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$A$ and $B$ are the only two stations on an Ethernet. Each has a steady queue of frames to send. Both $A$ and $B$ attempt to transmit a frame, collide, and $A$ wins the first backoff race. At the end of this successful transmission by $A$, both $A$ and $B$ attempt to transmit and collide. The probability that $A$ wins the second backoff race is:

  1. $0.5$
  2. $0.625$
  3. $0.75$
  4. $1.0$
in Computer Networks
edited by
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17


----->>>>i think it helps... 

3 Answers

35 votes
 
Best answer

Exponential back-off algorithm is in use here. Here, when a collision occurs:

  • each sender sends a jam signal and waits (back-offs) $k \times 51.2 \mu s$, where $51.2$ is the fixed slot time and $k$ is chosen randomly from $0$ to $2^N-1$ where $N$ is the current transmission number and $1\leq N\le 10.$ For $11\leq N \leq 15, k$ is chosen randomly from $0$ to $1023.$ For $N=16,$ the sender gives up.

For this question $N=1$ for $A$ as this is $A's$ first re-transmission and $N = 2$ for $B$ as this is its second re-transmission. So, possible values of $k$ for $A$ are $\{0,1\}$ and that for $B$ are $\{0,1,2,3\},$ giving $8$ possible combinations of values. Here, $A$ wins the back-off if its $k$ value is lower than that of $B$ as this directly corresponds to the waiting time. This happens for the $k$ value pairs $\{(0,1), (0,2), (0,3), (1,2), (1,3)\}$ which is $5$ out of $8$. So, probability of $A$ winning the second back-off race is $\frac{5}{8} = 0.625.$

Correct Answer: $B$


edited by
0
K value should have one more pair i.e. (2,3)...if so the answer should be 5/16...because total 16 pairs can be possible out of which number of favourable pairs are 5...

Please clear my doubt...
0
Here, possible value of k for A is {0,1} .so we can't have the pair (2,3).

N is nothing but re-transmission serial number.

Since A is trying to retransmit for the first time => N=1 for A giving k values as 0 and 1.

B is trying to retransmit for the second time => N=2 for B giving k values as 0,1,2 and 3.
1
Very Well explained Answer Thank You Arjun Sir
0
why can't we do like this :

=(1/4)*(6/16)
0

The probability of A winning the collision in the 2nd pass given that it has already won it in the 1st pass is $\frac{5}{8}= 0.625$ which is as calculated (and the options matched). This is the case when we are considering the conditional probability, under the condition that $A$ has already won in the 1st pass. But how to understand whether or not the question is demanding conditional probability ?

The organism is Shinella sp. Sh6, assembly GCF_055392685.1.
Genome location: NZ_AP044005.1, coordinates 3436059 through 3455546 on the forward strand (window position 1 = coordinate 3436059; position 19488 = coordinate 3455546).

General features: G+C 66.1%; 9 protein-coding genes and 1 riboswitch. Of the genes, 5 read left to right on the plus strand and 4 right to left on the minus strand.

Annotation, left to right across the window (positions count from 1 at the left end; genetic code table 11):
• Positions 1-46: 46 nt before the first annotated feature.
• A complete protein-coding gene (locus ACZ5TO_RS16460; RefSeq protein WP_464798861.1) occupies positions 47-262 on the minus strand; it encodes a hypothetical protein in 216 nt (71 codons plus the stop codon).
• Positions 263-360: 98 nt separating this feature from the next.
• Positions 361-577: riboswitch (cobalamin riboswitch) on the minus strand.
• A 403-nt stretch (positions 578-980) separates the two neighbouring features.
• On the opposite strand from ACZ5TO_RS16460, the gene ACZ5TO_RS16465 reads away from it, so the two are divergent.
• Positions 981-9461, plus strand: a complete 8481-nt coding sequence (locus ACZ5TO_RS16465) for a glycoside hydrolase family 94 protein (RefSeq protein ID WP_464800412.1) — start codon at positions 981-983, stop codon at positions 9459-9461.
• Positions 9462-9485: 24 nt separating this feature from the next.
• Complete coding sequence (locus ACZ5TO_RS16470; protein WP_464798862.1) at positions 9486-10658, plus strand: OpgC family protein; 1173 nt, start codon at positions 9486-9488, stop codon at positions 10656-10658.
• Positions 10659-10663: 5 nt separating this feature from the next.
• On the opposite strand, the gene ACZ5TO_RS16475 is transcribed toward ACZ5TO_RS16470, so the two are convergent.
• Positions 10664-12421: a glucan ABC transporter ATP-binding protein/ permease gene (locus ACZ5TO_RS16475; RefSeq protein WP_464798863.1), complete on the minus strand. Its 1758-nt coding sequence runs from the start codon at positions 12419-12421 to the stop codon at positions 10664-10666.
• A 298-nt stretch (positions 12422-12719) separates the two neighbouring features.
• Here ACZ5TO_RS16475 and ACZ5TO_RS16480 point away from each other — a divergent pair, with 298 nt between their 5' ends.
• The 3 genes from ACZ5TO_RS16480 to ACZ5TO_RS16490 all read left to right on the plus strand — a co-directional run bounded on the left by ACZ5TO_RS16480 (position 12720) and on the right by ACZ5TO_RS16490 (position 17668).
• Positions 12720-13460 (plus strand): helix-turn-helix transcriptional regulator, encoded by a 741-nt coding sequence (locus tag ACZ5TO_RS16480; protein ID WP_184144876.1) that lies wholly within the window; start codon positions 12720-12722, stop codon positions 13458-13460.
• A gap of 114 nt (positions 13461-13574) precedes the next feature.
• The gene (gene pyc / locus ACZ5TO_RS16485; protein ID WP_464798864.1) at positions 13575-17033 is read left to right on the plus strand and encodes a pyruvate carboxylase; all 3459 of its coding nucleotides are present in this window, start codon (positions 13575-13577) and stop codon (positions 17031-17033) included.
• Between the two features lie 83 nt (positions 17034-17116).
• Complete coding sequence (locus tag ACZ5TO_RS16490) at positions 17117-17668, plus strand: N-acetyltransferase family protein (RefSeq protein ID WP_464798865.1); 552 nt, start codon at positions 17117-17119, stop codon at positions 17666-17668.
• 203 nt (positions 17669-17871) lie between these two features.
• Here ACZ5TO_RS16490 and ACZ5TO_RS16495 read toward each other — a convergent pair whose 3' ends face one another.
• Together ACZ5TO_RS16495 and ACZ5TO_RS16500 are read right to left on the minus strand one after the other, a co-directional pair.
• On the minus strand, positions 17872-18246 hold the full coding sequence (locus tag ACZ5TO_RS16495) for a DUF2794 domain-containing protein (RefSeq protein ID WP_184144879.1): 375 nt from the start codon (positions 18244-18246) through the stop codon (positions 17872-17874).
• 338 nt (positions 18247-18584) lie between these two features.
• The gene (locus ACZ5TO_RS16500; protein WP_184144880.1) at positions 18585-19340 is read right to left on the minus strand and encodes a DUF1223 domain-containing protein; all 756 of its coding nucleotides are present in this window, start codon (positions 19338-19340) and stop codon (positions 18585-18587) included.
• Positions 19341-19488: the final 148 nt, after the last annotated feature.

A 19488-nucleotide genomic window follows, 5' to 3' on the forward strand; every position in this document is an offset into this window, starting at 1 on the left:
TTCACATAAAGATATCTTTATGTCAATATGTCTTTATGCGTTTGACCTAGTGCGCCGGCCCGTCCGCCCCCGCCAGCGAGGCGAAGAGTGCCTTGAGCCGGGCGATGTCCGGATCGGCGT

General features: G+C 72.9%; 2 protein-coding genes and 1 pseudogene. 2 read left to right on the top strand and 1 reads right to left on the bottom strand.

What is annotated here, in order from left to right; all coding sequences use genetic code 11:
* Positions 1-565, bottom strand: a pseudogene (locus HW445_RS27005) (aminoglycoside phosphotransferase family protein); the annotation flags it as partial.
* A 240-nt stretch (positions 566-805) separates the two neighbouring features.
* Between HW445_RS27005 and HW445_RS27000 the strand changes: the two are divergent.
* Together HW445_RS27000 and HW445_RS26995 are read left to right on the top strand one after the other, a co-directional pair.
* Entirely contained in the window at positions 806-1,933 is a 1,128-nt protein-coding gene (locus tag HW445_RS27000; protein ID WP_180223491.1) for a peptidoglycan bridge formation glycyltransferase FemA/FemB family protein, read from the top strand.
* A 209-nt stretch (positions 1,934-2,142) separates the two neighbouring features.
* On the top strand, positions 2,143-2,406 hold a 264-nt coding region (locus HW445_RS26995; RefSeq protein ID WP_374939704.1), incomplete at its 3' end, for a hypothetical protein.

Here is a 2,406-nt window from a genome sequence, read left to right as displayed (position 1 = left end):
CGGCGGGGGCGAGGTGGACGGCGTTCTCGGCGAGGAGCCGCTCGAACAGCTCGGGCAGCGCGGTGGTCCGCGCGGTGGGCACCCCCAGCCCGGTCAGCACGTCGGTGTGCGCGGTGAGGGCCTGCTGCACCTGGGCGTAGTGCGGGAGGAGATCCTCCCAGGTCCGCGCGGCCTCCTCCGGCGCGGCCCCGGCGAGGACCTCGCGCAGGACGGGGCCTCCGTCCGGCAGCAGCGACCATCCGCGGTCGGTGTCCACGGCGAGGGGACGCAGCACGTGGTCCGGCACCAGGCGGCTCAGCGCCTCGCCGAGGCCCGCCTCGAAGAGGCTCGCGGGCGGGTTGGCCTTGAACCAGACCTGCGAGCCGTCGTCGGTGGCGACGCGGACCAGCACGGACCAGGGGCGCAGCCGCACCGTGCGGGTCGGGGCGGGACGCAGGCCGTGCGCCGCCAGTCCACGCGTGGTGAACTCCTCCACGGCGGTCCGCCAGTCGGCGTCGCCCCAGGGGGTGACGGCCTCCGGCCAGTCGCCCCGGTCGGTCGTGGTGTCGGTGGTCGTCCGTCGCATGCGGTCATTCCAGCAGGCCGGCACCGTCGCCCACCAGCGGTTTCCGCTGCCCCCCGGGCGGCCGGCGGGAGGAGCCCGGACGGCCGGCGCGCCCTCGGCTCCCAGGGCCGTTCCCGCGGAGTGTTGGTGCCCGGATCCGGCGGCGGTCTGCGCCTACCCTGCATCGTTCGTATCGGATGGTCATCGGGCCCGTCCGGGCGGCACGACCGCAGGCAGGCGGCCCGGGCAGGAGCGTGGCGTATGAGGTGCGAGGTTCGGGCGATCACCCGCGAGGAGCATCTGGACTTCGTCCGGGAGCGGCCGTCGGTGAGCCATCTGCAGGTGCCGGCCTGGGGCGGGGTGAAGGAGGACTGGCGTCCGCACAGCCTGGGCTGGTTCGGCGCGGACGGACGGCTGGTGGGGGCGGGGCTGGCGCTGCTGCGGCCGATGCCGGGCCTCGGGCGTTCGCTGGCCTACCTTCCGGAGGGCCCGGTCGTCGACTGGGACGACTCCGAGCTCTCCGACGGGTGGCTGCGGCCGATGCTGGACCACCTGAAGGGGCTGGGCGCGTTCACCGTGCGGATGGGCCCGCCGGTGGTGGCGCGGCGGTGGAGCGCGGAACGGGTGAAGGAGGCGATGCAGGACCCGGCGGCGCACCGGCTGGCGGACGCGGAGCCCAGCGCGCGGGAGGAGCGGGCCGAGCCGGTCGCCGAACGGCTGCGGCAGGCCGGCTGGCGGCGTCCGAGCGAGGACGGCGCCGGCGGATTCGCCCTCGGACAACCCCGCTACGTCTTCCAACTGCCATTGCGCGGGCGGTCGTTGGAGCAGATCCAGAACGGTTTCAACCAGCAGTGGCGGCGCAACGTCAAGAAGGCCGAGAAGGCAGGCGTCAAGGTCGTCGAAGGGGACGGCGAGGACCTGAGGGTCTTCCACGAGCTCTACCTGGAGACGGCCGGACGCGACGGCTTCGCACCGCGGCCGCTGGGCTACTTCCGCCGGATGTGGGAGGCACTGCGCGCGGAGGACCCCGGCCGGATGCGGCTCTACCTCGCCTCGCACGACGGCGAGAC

If we do not consider the required probability to be conditional, then probability would be something like this,

$$\text{P( A wins in the 2nd pass)}$$

$$= \text{P( A wins in the 1st pass)} \times \text{P(A wins in the second pass | A wins in the 1st pass)}$$ $$= \frac{1}{4}*\frac{5}{8}= 0.15625$$ 

Though $0.15625$ is not given in option, but what if both $0.625$ and $0.15625$ are given in options ?

1
The question has already mentioned that A has won the first back-off race. So this event has already happened. If it had not mentioned that A has already won round 1, then 0.15625 would have been the answer
0
I do not think so, that if A is not stated to have won the 1st round, then the answer shall be 0.15625 if we do not consider condition probability. Because, in such a situation, A might have won the 1st round and then it is supposed to win 2nd round as well or it has failed the 1st round, but it is supposed to win the 2nd round.

This is what I feel, I might be wrong.
1
Yes you are correct. I assumed probability of A winning in both rounds, for that it will 0.15625. Otherwise we have to check for all the possibilities and you are absolutely correct
1 vote

My solution is hit and lit

0 votes

For access control Ethernet(802.3) uses CSMA/CD. In CSMS/CD collision is resolved by binary backoff algorithm which says if a collision occurs then the stations which involved in collision have to wait 

$wait = k * Time$

here K is a number chosen from ($0 - 2^n-1$) n is collision number

as A has Successfully Transmit 1 packet and B has undergone first collision 

when A and B collide again for B second collision happened as for A new packets ! collision occurred

A can wait between (0 or 1) before retransmission

B can wait between (0-3) before retransmission     (as it is has 2nd collision)

wait  by A wait by B Winner(who can transmit
0 0 Collision
0 1 A
0 2 A
0 3 A
1 0 B
1 1 Collision
1 2 A
1 3 A

 

among 8 possibilities A wins 5 times 

$prob = 5/8=0.625$

Answer(B)

Answer:

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